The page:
Seasonal Affective Disorder: How Many People Have This SAD Disorder?

How many? Millions. All over the world. So if you suffer the effects of this SAD disorder, you have a lot of company.

Take a look at these facts: One of the psychiatry science journals did an extensive review of seasonal depression disorder studies. Their research showed that estimates of SAD disorder in different populations of the world ranged anywhere from 0% to 9.7%.

They concluded that seasonal affective disorder (also known as seasonal or winter depression) appears to be a fairly common disorder. (Reference: Acta Psychiatr Scand. 2000 Mar;101(3):176-84)

Man in late fall with sad disorder

Studies have also shown that...

...winter depression is more common among people living in regions of the world where sunlight is reduced because of cloudy skies during the winter months. Decreased exposure to light seems to be a big clue to discovering the cause, and treatment, of seasonal affective disorder.

For example, in the United States (U.S.), symptoms of SAD disorder are at least 2 and 1/2 times more common during the fall and winter months in northern states—places such as Pennsylvania, New Hampshire (11% of the population), and New York—than they are in southern states like Florida.

And here's a question several people have asked recently:

How many people in Alaska suffer from seasonal depression?

Back in 1992, a study was conducted by researchers at The University of Alaska at Anchorage and published in the September issue of the American Journal of Psychiatry.

They surveyed 283 people living in Fairbanks, Alaska, where at the beginning of winter, daylight lasts for less than four hours. It showed the following:

  • Women and young adults were much more susceptible to seasonal depression...

  • 10% of the population suffers from severe symptoms of SAD disorder...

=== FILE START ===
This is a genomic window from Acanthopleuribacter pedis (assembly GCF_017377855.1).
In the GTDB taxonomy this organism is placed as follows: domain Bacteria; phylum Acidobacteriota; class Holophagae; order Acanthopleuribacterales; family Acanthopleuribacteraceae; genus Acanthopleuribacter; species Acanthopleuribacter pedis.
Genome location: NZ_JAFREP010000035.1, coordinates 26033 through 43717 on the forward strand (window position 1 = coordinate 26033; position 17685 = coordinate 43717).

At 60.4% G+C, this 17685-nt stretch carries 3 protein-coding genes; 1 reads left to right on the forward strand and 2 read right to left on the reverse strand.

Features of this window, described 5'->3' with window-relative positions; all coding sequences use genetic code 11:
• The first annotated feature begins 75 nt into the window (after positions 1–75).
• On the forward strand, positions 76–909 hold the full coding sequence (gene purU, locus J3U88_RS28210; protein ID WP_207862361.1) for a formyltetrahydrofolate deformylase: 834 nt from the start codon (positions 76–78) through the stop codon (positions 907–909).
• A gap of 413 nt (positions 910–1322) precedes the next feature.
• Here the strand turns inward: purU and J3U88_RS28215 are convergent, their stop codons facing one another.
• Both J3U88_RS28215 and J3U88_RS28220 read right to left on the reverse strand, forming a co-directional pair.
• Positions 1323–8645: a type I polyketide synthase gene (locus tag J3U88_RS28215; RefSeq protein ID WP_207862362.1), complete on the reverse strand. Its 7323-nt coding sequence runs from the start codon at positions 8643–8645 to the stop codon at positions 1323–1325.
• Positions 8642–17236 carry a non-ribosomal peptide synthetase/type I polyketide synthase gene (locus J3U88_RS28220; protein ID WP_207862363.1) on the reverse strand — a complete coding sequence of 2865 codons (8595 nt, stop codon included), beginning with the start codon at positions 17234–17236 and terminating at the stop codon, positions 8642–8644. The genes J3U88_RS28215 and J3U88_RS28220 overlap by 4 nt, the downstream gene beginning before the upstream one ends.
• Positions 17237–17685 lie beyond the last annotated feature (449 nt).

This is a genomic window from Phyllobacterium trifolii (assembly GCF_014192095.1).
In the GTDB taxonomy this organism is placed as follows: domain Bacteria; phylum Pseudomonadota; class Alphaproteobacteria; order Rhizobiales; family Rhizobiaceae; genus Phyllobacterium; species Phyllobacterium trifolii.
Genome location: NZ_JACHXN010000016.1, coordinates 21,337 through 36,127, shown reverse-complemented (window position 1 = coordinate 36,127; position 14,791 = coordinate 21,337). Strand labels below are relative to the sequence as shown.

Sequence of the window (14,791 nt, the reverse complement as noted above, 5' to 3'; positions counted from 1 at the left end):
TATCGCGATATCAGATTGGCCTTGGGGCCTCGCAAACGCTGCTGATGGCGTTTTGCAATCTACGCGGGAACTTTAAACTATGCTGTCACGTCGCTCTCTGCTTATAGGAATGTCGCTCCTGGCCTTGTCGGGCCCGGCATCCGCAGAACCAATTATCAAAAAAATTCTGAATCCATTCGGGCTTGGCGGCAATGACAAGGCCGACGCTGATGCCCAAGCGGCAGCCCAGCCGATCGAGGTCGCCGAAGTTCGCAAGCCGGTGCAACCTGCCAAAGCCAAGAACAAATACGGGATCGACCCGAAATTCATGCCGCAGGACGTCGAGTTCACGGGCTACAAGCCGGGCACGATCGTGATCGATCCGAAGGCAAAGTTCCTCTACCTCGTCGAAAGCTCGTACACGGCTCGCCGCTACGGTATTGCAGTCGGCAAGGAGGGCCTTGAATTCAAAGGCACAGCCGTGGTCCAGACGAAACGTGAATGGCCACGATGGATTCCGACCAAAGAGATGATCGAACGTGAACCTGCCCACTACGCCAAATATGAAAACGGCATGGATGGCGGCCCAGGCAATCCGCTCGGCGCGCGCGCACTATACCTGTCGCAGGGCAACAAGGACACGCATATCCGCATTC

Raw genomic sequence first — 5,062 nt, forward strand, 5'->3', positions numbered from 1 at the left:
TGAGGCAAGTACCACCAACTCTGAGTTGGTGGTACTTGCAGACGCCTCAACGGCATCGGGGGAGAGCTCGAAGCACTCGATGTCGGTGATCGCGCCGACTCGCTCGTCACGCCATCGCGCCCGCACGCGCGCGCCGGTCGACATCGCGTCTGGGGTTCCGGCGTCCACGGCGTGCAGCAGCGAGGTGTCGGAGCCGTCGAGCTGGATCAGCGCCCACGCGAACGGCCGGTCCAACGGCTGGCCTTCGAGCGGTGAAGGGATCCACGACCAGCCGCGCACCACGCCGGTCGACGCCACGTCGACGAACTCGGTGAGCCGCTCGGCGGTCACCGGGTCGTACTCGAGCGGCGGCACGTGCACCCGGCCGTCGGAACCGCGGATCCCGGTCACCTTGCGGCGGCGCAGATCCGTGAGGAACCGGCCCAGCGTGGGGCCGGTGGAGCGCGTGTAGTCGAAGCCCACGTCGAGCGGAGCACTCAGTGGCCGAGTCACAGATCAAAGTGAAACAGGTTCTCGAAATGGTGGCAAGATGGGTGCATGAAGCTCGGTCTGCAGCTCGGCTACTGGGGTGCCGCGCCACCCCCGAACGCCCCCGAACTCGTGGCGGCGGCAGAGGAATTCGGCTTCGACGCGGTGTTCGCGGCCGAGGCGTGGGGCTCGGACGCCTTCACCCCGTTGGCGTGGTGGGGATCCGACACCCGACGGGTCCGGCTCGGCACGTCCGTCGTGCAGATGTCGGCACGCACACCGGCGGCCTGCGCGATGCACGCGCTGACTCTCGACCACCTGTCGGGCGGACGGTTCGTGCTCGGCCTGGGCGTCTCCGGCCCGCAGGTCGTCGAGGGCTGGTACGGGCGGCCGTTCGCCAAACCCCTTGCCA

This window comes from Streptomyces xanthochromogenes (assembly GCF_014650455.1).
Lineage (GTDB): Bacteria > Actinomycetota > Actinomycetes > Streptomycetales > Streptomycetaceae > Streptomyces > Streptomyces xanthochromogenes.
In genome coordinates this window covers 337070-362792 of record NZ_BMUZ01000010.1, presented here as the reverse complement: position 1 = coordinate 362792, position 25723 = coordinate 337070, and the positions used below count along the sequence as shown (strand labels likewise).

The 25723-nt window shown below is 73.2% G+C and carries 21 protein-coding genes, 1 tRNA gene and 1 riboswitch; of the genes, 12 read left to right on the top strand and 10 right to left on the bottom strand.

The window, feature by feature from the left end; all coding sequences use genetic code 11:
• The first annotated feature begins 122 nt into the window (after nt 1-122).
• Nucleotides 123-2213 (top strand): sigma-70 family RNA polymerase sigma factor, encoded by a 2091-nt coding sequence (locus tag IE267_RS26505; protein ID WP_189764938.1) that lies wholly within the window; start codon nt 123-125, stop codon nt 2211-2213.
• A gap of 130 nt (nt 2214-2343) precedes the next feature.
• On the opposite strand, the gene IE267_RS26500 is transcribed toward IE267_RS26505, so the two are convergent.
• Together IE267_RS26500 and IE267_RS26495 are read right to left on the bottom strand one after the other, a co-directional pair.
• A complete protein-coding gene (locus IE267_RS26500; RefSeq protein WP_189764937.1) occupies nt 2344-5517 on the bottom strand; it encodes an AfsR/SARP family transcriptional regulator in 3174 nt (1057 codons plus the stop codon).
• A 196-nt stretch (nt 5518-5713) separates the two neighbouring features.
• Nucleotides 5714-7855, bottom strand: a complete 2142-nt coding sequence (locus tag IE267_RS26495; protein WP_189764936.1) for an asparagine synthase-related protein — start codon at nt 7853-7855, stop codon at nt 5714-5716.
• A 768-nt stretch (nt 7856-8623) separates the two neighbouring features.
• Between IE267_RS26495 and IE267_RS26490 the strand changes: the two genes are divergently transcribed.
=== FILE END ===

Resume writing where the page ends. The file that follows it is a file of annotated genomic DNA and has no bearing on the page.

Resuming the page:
• An additional 20% of the population had milder symptoms of seasonal affective disorder...

  • Another study of 1,116 male soldiers and 191 female soldiers, published in the July 2002 edition of Military Medicine showed:

  • In the men, estimates were that 5.2% to 6.5% suffered from SAD disorder...

  • In the women, estimates were 8.9% to 13.1%...

A friend of mine was stationed in Alaska for a few years and said it could get very depressing living there during the winter.

Sounds like a lot of people in Alaska could benefit from the two resources I mention below! Especially the natural remedies for anxiety and depression.

So how many people in the U.S. have SAD disorder?

Serious cases of SAD syndrome may affect as many as 10 million people in the U.S. Not only that, there may be millions more...perhaps as many as 10 to 20% of the people in the U.S. who have a mild form of SAD depression (the winter blues).

In the United Kingdom, the science journal Drug and Therapeutics Bulletin estimates that 6% of the population there has SAD disorder.

On the other hand, seasonal depression is extremely rare in countries that lie closer to the equator where Mr. Sunshine is smiling bright at just about any time of year.

Here's something interesting though...

Researchers at the Institute of Clinical Medicine in Norway report that "...the population of Northern Norway, living without sun for two winter months, does not spontaneously complain about depression during the dark period. Large population studies from Northern Norway do not point to a higher prevalence of depression in winter than expected in any other general population." (Reference: Epidemiol Psichiatr Soc. 2008 Apr-Jun;17(2):120-7).